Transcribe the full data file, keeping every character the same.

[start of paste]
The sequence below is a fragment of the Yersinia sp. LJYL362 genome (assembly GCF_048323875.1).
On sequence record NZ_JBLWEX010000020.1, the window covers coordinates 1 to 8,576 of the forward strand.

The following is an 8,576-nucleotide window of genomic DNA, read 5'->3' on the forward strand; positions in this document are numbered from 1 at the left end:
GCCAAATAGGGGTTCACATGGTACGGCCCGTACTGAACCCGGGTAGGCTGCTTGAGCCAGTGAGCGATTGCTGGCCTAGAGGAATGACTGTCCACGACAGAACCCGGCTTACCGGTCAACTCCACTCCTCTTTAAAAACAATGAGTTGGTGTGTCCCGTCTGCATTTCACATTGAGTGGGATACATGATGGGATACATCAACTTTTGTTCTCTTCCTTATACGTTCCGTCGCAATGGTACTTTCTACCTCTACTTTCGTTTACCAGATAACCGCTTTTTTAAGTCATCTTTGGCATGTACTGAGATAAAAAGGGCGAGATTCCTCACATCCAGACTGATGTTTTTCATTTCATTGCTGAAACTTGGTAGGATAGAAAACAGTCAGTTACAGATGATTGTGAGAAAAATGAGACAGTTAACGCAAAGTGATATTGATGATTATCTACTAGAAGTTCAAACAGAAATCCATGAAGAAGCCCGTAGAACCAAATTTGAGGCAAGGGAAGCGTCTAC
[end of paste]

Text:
The sequence below is a fragment of the Yersinia sp. LJYL362 genome (assembly GCF_048323875.1).
On sequence record NZ_JBLWEX010000020.1, the window covers coordinates 1 to 8,576 of the forward strand.

The following is an 8,576-nucleotide window of genomic DNA, read 5'->3' on the forward strand; positions in this document are numbered from 1 at the left end:
GCCAAATAGGGGTTCACATGGTACGGCCCGTACTGAACCCGGGTAGGCTGCTTGAGCCAGTGAGCGATTGCTGGCCTAGAGGAATGACTGTCCACGACAGAACCCGGCTTACCGGTCAACTCCACTCCTCTTTAAAAACAATGAGTTGGTGTGTCCCGTCTGCATTTCACATTGAGTGGGATACATGATGGGATACATCAACTTTTGTTCTCTTCCTTATACGTTCCGTCGCAATGGTACTTTCTACCTCTACTTTCGTTTACCAGATAACCGCTTTTTTAAGTCATCTTTGGCATGTACTGAGATAAAAAGGGCGAGATTCCTCACATCCAGACTGATGTTTTTCATTTCATTGCTGAAACTTGGTAGGATAGAAAACAGTCAGTTACAGATGATTGTGAGAAAAATGAGACAGTTAACGCAAAGTGATATTGATGATTATCTACTAGAAGTTCAAACAGAAATCCATGAAGAAGCCCGTAGAACCAAATTTGAGGCAAGGGAAGCGTCTAC